President Donald Trump prepared Friday to sign executive orders that would open the door for Congress to slash regulations imposed on the banking industry in the wake of the 2008 financial crisis. Front and center is the Dodd-Frank Wall Street Reform and Consumer Protection Act, which critics say has done more harm than good.
White House Economic Council Director Gary Cohn told reporters that Trump’s order would unleash the kind of economic growth that was stymied by the Obama administration.
“Americans are going to have better choices and Americans are going to have better products because we’re not going to burden the banks with literally hundreds of billions of dollars of regulatory costs every year,” said Cohn.
President Trump campaigned on a promise to slash Obama-era regulations, and this is among the first steps toward doing just that. His administration believes that policies put in place after the housing crash did little to protect consumers. Instead, they argue, the regulations merely made it harder for Americans to access credit and closed off opportunities for investment.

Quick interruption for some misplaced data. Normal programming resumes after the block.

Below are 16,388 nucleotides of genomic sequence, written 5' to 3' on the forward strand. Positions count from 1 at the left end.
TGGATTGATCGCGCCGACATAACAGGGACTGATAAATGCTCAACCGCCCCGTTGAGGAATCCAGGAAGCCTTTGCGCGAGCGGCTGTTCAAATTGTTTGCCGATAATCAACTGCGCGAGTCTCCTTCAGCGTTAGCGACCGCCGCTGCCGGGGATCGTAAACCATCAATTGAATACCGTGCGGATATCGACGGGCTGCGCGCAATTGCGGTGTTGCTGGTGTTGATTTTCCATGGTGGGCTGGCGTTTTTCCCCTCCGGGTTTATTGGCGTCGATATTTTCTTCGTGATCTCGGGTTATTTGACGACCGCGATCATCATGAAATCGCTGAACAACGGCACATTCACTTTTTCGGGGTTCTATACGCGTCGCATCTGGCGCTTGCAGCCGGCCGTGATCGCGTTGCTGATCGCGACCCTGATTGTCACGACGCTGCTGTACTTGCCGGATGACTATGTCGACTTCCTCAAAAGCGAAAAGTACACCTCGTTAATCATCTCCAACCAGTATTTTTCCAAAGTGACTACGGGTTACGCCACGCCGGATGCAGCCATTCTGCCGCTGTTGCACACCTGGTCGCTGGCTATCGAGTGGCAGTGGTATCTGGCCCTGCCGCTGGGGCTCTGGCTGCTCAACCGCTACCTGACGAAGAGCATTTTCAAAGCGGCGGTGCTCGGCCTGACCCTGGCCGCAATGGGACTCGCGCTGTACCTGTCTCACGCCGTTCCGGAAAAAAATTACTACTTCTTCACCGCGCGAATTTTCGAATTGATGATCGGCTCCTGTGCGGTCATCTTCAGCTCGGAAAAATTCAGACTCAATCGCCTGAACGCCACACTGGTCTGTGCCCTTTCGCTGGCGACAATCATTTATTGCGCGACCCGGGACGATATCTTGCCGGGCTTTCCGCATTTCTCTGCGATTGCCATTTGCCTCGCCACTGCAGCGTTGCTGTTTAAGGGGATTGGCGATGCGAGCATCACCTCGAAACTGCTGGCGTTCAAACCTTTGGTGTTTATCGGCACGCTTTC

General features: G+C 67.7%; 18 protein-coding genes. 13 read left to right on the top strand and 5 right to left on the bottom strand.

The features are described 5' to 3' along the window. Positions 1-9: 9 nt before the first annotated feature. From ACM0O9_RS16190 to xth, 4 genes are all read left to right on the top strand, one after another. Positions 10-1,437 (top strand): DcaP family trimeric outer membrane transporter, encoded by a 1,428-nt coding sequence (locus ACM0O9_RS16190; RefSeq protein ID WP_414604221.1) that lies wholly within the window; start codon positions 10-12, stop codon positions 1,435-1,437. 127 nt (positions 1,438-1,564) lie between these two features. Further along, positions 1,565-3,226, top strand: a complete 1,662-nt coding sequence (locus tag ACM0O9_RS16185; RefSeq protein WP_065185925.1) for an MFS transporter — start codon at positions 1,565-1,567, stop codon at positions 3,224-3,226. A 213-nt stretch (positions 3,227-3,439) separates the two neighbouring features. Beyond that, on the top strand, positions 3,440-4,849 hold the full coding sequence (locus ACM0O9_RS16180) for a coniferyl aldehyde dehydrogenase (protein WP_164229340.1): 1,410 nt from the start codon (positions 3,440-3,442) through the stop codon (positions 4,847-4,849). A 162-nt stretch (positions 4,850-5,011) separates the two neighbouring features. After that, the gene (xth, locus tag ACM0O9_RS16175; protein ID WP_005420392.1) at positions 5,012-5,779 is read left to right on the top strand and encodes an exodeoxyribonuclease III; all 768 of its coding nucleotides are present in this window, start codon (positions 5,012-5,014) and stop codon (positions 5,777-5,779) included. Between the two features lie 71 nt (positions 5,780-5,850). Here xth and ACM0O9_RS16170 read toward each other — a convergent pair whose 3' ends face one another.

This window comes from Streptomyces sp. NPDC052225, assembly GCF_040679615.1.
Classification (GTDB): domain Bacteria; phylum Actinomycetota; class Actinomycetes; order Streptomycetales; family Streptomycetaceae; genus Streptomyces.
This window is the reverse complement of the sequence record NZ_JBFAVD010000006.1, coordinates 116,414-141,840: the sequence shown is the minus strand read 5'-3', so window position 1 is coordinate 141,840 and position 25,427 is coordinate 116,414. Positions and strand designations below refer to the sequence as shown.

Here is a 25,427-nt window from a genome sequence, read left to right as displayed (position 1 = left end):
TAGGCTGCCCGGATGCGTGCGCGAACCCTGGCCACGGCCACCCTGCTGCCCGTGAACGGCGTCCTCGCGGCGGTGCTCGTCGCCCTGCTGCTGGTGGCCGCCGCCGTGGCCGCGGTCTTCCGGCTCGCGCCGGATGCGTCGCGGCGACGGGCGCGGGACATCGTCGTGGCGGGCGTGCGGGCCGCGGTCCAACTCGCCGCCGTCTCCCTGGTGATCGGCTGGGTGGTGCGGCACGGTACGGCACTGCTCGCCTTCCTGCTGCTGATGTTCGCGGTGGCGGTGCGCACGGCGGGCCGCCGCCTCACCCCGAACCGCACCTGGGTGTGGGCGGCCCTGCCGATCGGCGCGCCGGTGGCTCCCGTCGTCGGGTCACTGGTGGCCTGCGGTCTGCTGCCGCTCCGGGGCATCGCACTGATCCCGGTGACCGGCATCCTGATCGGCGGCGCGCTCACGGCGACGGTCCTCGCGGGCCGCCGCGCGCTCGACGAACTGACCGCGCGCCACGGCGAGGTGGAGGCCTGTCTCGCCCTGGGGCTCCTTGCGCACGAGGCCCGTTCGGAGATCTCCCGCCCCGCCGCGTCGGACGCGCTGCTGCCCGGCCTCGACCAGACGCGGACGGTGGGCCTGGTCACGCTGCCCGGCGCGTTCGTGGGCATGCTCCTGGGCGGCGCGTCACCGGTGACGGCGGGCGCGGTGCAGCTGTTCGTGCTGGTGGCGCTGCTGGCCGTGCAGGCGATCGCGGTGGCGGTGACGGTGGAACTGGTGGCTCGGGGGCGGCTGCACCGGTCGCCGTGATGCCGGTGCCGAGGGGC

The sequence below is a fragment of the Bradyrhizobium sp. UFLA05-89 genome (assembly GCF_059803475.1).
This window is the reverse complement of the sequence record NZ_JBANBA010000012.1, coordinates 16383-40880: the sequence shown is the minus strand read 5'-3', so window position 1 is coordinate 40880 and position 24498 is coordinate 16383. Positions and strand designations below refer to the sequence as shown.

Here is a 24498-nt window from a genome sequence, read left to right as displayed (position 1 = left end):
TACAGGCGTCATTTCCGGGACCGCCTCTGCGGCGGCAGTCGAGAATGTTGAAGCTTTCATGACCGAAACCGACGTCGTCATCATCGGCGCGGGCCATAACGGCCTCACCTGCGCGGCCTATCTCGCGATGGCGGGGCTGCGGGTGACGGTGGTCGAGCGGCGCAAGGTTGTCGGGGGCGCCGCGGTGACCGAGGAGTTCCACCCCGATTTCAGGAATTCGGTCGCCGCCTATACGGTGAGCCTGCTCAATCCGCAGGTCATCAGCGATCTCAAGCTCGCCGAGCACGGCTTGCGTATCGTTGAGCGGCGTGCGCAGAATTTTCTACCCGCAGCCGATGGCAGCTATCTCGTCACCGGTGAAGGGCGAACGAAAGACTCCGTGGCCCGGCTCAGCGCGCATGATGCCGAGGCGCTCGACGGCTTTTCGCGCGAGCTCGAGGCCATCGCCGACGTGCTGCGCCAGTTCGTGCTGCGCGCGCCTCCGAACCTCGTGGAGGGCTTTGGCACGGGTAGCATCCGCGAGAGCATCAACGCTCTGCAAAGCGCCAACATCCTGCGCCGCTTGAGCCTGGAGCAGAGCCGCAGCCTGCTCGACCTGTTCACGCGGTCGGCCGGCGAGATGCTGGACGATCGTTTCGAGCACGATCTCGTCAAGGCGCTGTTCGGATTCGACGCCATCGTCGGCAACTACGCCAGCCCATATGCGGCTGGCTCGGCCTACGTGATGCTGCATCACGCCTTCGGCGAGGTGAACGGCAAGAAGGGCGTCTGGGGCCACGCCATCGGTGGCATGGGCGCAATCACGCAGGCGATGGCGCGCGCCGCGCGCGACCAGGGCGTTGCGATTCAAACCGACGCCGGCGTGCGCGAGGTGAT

“Americans are going to have better choices and Americans are going to have better products because we’re not going to burden the banks with literally hundreds of billions of dollars of regulatory costs every year,” Cohn said in an interview with the Wall Street Journal.
In addition to the Dodd-Frank regulations, the Trump administration is also taking aim at a rule that requires retirement investors to adhere to fiduciary standards when recommending opportunities for clients. While the law was supposedly meant to clear out conflicts of interest, critics say it merely saddled customers with low-fee investments that hindered the potential for profit on both sides of the desk.
Republicans have wanted to see this kind of re-regulation for years, so it’s no surprise to see Trump take action early on. At the same time, they will undoubtedly be met with forceful opposition from Democrats, who will paint this as a path back to recession.
Fact is, though, the free market economy works best when there is as little hand-holding as possible. Yes, that involves risk, but we’re otherwise talking about a planned, managed economy that can never match the strength of true capitalism. Trump’s orders won’t automatically send the GDP skyrocketing to 4%, but they will remove some of the chief barriers making that kind of growth impossible.